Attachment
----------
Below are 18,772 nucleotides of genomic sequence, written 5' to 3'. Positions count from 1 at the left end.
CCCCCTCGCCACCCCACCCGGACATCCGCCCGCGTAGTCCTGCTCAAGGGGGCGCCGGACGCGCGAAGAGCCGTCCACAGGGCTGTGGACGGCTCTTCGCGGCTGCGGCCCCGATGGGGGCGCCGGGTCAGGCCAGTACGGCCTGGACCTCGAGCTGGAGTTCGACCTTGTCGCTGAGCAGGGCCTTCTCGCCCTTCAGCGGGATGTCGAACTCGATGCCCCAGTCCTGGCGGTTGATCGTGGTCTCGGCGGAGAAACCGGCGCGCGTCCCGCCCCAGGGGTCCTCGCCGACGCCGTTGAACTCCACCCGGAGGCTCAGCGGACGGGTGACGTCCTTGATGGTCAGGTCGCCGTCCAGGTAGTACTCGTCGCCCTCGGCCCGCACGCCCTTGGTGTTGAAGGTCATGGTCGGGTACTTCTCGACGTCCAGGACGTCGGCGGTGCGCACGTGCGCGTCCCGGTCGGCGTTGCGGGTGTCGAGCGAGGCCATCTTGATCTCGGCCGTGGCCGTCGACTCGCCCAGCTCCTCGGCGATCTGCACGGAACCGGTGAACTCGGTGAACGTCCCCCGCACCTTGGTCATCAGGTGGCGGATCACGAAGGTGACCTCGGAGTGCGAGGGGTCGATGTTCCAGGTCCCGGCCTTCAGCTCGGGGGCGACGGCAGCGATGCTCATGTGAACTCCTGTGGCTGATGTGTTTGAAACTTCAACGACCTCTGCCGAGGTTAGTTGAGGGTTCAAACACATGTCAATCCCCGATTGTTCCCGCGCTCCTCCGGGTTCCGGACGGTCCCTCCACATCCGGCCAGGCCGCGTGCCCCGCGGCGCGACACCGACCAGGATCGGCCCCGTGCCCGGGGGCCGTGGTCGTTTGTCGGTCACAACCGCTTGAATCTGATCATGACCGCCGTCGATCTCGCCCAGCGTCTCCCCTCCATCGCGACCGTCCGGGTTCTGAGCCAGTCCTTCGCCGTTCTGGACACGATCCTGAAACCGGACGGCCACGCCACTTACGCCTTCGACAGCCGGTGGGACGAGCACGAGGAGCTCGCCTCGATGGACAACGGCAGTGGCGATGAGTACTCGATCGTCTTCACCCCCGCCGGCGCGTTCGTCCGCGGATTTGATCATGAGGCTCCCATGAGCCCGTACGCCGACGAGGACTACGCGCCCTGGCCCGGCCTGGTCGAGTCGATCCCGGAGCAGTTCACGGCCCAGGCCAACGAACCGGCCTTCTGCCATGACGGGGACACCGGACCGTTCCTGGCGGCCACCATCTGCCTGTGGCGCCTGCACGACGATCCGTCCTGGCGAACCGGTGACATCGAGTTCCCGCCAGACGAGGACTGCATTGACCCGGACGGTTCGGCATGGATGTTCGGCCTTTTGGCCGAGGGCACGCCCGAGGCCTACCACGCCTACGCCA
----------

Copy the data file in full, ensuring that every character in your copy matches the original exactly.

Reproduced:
Below are 18,772 nucleotides of genomic sequence, written 5' to 3'. Positions count from 1 at the left end.
CCCCCTCGCCACCCCACCCGGACATCCGCCCGCGTAGTCCTGCTCAAGGGGGCGCCGGACGCGCGAAGAGCCGTCCACAGGGCTGTGGACGGCTCTTCGCGGCTGCGGCCCCGATGGGGGCGCCGGGTCAGGCCAGTACGGCCTGGACCTCGAGCTGGAGTTCGACCTTGTCGCTGAGCAGGGCCTTCTCGCCCTTCAGCGGGATGTCGAACTCGATGCCCCAGTCCTGGCGGTTGATCGTGGTCTCGGCGGAGAAACCGGCGCGCGTCCCGCCCCAGGGGTCCTCGCCGACGCCGTTGAACTCCACCCGGAGGCTCAGCGGACGGGTGACGTCCTTGATGGTCAGGTCGCCGTCCAGGTAGTACTCGTCGCCCTCGGCCCGCACGCCCTTGGTGTTGAAGGTCATGGTCGGGTACTTCTCGACGTCCAGGACGTCGGCGGTGCGCACGTGCGCGTCCCGGTCGGCGTTGCGGGTGTCGAGCGAGGCCATCTTGATCTCGGCCGTGGCCGTCGACTCGCCCAGCTCCTCGGCGATCTGCACGGAACCGGTGAACTCGGTGAACGTCCCCCGCACCTTGGTCATCAGGTGGCGGATCACGAAGGTGACCTCGGAGTGCGAGGGGTCGATGTTCCAGGTCCCGGCCTTCAGCTCGGGGGCGACGGCAGCGATGCTCATGTGAACTCCTGTGGCTGATGTGTTTGAAACTTCAACGACCTCTGCCGAGGTTAGTTGAGGGTTCAAACACATGTCAATCCCCGATTGTTCCCGCGCTCCTCCGGGTTCCGGACGGTCCCTCCACATCCGGCCAGGCCGCGTGCCCCGCGGCGCGACACCGACCAGGATCGGCCCCGTGCCCGGGGGCCGTGGTCGTTTGTCGGTCACAACCGCTTGAATCTGATCATGACCGCCGTCGATCTCGCCCAGCGTCTCCCCTCCATCGCGACCGTCCGGGTTCTGAGCCAGTCCTTCGCCGTTCTGGACACGATCCTGAAACCGGACGGCCACGCCACTTACGCCTTCGACAGCCGGTGGGACGAGCACGAGGAGCTCGCCTCGATGGACAACGGCAGTGGCGATGAGTACTCGATCGTCTTCACCCCCGCCGGCGCGTTCGTCCGCGGATTTGATCATGAGGCTCCCATGAGCCCGTACGCCGACGAGGACTACGCGCCCTGGCCCGGCCTGGTCGAGTCGATCCCGGAGCAGTTCACGGCCCAGGCCAACGAACCGGCCTTCTGCCATGACGGGGACACCGGACCGTTCCTGGCGGCCACCATCTGCCTGTGGCGCCTGCACGACGATCCGTCCTGGCGAACCGGTGACATCGAGTTCCCGCCAGACGAGGACTGCATTGACCCGGACGGTTCGGCATGGATGTTCGGCCTTTTGGCCGAGGGCACGCCCGAGGCCTACCACGCCTACGCCA